Ligatures that might be obtrusive in the body text are switched on with this feature.
This is an example of two features applied together.
Swashes can be fun: look at the ‘T’, ‘y’, ‘e’, as well as ‘S’ and ‘g.’
This is an unusual feature for it allows contextual exchange of letter variants. This typeface (FF Duper) for example has three versions of each letter that are applied depending on which letter follows/precedes the current one. Take a closer look at ‘SEE ME???’ where all occurrences of ‘E’ differ. This feature is switched on by default in ID, Ai and PS.
The Stylistic Alternates may be one of the most interesting addition to any typeface. You can change the expression of a word, headline or entire book page by exchanging only a few letters. Type designers find it a convenient way to expand the versatility of an OpenType font. MPF Realist has an alternative ‘I’, ‘a’, ‘b’, and ‘g’, and round variants of all punctuation marks assigned to Stylistic Alternates. (To make sure that the exchange of letters works in InDesign as well as Illustrator or Photoshop, some type foundries put the same functionality in Stylistic Alternates as well as Stylistic Set 1)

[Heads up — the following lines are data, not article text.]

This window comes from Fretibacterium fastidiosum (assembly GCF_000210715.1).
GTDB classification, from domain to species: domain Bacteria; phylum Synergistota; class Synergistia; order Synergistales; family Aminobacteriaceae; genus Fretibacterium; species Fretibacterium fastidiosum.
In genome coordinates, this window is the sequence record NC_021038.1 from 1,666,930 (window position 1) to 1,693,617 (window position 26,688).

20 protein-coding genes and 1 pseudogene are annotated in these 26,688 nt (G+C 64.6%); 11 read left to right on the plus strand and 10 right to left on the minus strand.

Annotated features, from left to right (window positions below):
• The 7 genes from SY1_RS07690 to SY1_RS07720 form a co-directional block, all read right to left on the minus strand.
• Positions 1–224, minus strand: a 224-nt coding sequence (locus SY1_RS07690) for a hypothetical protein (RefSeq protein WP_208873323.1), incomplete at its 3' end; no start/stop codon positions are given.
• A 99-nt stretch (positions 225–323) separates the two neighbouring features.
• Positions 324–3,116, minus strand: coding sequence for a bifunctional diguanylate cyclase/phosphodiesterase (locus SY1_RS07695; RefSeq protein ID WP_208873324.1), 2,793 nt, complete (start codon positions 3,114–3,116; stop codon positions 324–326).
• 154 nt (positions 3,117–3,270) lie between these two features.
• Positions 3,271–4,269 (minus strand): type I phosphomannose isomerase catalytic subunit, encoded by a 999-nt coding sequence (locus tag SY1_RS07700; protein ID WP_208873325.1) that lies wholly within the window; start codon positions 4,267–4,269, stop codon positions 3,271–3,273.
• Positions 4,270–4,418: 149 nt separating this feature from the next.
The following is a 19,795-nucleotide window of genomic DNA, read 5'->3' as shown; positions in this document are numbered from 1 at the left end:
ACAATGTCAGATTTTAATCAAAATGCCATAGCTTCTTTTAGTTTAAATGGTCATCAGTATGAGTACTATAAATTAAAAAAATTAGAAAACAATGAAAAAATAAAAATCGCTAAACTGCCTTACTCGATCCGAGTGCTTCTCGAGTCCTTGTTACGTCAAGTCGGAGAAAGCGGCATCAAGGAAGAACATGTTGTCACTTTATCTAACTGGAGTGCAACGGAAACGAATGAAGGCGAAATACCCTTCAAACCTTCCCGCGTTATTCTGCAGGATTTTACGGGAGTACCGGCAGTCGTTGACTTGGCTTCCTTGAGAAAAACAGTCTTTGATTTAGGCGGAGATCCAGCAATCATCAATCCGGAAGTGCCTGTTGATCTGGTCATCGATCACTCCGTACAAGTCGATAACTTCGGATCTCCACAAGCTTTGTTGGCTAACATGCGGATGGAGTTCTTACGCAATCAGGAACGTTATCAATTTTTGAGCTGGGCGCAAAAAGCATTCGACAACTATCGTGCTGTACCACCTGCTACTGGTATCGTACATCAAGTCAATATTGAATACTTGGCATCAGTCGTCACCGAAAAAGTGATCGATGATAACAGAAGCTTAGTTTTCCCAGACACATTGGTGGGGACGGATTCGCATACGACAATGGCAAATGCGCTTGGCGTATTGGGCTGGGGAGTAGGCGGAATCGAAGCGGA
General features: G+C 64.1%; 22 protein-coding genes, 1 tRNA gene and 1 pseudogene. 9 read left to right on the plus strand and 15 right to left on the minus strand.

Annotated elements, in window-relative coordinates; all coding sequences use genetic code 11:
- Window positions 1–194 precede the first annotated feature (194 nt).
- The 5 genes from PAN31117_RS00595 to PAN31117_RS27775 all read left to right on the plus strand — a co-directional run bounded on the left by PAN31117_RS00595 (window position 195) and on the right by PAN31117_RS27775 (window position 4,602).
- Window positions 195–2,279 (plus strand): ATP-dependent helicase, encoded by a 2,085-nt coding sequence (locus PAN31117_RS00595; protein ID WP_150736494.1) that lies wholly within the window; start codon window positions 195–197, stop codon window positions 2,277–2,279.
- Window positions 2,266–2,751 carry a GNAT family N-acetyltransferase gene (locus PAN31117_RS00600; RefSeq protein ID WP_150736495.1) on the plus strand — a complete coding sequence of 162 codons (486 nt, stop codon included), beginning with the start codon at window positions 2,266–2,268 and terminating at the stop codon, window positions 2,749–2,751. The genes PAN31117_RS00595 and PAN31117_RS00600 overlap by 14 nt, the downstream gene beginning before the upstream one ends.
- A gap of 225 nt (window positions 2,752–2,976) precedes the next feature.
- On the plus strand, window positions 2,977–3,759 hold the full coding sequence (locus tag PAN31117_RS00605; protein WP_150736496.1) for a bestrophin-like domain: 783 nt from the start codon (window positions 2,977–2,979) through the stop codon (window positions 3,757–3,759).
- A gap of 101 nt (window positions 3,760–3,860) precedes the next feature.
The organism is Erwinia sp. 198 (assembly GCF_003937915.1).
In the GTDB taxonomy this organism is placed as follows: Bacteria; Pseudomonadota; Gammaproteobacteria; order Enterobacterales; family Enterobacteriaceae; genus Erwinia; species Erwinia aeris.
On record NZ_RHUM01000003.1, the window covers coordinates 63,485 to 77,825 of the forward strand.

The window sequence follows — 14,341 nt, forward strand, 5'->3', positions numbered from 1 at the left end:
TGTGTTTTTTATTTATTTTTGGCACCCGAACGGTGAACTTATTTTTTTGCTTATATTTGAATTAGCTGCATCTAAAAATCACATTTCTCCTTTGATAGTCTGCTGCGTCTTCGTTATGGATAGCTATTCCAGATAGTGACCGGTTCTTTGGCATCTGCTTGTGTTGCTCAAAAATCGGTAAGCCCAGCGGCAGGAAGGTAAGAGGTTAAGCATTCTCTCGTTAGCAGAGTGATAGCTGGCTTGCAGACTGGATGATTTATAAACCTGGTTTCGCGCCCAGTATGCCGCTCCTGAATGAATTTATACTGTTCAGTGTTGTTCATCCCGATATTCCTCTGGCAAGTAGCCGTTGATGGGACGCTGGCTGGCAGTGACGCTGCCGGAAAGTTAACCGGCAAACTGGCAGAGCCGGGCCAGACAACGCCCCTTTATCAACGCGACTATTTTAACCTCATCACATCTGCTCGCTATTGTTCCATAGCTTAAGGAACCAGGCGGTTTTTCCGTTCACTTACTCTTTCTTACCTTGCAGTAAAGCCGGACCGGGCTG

If a font has more than one alternative version of a character — notice ‘a’ and ‘y’ — it can be triggered via Stylistic Sets. (Stylistic Sets are not accessible in Photoshop or Illustrator.)
Stylistic Sets don’t always need to contain letter variants. This particular one turns combinations of brackets and numbers into cameo figures in containers with corresponding shapes.
Even non-standard fractions, subscript and superscript figures have become a standard functionality for some type foundries.
Modern OpenType fonts often have various figure sets to choose from: tabular, oldstyle — see Myriad’s oldstyle figures above! — lining and proportional lining. Depending in what context your figures are used, you might want to adjust its style: small caps and lowercase, for example, go well with oldstyle figures. If your text is only caps, go for lining figures.